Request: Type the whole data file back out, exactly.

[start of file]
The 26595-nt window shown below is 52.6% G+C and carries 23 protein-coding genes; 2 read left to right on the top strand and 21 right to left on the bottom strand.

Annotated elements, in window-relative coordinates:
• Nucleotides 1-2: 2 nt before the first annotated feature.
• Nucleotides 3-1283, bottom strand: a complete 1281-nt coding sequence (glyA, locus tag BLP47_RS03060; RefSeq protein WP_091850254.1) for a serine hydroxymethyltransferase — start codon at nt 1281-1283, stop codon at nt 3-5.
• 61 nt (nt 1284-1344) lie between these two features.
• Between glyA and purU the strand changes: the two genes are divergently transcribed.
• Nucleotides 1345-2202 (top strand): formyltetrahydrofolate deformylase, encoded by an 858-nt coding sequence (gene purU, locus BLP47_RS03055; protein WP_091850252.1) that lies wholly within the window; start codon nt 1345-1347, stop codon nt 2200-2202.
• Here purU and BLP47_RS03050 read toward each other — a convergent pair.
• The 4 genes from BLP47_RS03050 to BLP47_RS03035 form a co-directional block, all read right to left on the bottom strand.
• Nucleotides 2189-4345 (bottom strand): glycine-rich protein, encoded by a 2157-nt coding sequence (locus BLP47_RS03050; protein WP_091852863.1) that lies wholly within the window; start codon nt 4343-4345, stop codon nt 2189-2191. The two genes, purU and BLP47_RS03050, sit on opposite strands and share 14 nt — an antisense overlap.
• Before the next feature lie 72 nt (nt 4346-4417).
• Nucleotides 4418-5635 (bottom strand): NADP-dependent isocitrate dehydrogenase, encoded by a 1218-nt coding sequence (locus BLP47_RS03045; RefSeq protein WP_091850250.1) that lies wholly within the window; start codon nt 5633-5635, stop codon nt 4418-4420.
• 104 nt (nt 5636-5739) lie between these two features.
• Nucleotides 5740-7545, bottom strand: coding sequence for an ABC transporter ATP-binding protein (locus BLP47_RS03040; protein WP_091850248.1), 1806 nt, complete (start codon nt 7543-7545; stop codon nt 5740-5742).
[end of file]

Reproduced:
The 26595-nt window shown below is 52.6% G+C and carries 23 protein-coding genes; 2 read left to right on the top strand and 21 right to left on the bottom strand.

Annotated elements, in window-relative coordinates:
• Nucleotides 1-2: 2 nt before the first annotated feature.
• Nucleotides 3-1283, bottom strand: a complete 1281-nt coding sequence (glyA, locus tag BLP47_RS03060; RefSeq protein WP_091850254.1) for a serine hydroxymethyltransferase — start codon at nt 1281-1283, stop codon at nt 3-5.
• 61 nt (nt 1284-1344) lie between these two features.
• Between glyA and purU the strand changes: the two genes are divergently transcribed.
• Nucleotides 1345-2202 (top strand): formyltetrahydrofolate deformylase, encoded by an 858-nt coding sequence (gene purU, locus BLP47_RS03055; protein WP_091850252.1) that lies wholly within the window; start codon nt 1345-1347, stop codon nt 2200-2202.
• Here purU and BLP47_RS03050 read toward each other — a convergent pair.
• The 4 genes from BLP47_RS03050 to BLP47_RS03035 form a co-directional block, all read right to left on the bottom strand.
• Nucleotides 2189-4345 (bottom strand): glycine-rich protein, encoded by a 2157-nt coding sequence (locus BLP47_RS03050; protein WP_091852863.1) that lies wholly within the window; start codon nt 4343-4345, stop codon nt 2189-2191. The two genes, purU and BLP47_RS03050, sit on opposite strands and share 14 nt — an antisense overlap.
• Before the next feature lie 72 nt (nt 4346-4417).
• Nucleotides 4418-5635 (bottom strand): NADP-dependent isocitrate dehydrogenase, encoded by a 1218-nt coding sequence (locus BLP47_RS03045; RefSeq protein WP_091850250.1) that lies wholly within the window; start codon nt 5633-5635, stop codon nt 4418-4420.
• 104 nt (nt 5636-5739) lie between these two features.
• Nucleotides 5740-7545, bottom strand: coding sequence for an ABC transporter ATP-binding protein (locus BLP47_RS03040; protein WP_091850248.1), 1806 nt, complete (start codon nt 7543-7545; stop codon nt 5740-5742).